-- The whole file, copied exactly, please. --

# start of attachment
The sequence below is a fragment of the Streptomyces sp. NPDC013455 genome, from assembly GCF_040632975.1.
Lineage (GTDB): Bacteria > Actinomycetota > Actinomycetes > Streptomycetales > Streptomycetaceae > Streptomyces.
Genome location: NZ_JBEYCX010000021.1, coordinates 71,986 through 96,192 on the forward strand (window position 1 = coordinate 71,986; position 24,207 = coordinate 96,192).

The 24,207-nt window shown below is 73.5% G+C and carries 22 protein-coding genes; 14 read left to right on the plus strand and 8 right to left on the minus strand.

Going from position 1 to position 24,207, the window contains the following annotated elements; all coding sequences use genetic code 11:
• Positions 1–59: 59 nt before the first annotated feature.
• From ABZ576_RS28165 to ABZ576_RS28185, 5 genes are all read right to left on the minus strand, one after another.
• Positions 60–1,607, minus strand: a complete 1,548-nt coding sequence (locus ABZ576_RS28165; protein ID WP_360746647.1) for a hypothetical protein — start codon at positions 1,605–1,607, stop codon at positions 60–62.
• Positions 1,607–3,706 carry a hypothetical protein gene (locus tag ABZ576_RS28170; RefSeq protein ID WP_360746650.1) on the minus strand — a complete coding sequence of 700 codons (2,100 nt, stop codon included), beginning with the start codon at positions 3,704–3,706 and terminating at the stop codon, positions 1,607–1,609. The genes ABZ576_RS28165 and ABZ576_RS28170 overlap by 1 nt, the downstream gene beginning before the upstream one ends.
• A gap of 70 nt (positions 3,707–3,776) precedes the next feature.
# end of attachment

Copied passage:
The sequence below is a fragment of the Streptomyces sp. NPDC013455 genome, from assembly GCF_040632975.1.
Lineage (GTDB): Bacteria > Actinomycetota > Actinomycetes > Streptomycetales > Streptomycetaceae > Streptomyces.
Genome location: NZ_JBEYCX010000021.1, coordinates 71,986 through 96,192 on the forward strand (window position 1 = coordinate 71,986; position 24,207 = coordinate 96,192).

The 24,207-nt window shown below is 73.5% G+C and carries 22 protein-coding genes; 14 read left to right on the plus strand and 8 right to left on the minus strand.

Going from position 1 to position 24,207, the window contains the following annotated elements; all coding sequences use genetic code 11:
• Positions 1–59: 59 nt before the first annotated feature.
• From ABZ576_RS28165 to ABZ576_RS28185, 5 genes are all read right to left on the minus strand, one after another.
• Positions 60–1,607, minus strand: a complete 1,548-nt coding sequence (locus ABZ576_RS28165; protein ID WP_360746647.1) for a hypothetical protein — start codon at positions 1,605–1,607, stop codon at positions 60–62.
• Positions 1,607–3,706 carry a hypothetical protein gene (locus tag ABZ576_RS28170; RefSeq protein ID WP_360746650.1) on the minus strand — a complete coding sequence of 700 codons (2,100 nt, stop codon included), beginning with the start codon at positions 3,704–3,706 and terminating at the stop codon, positions 1,607–1,609. The genes ABZ576_RS28165 and ABZ576_RS28170 overlap by 1 nt, the downstream gene beginning before the upstream one ends.
• A gap of 70 nt (positions 3,707–3,776) precedes the next feature.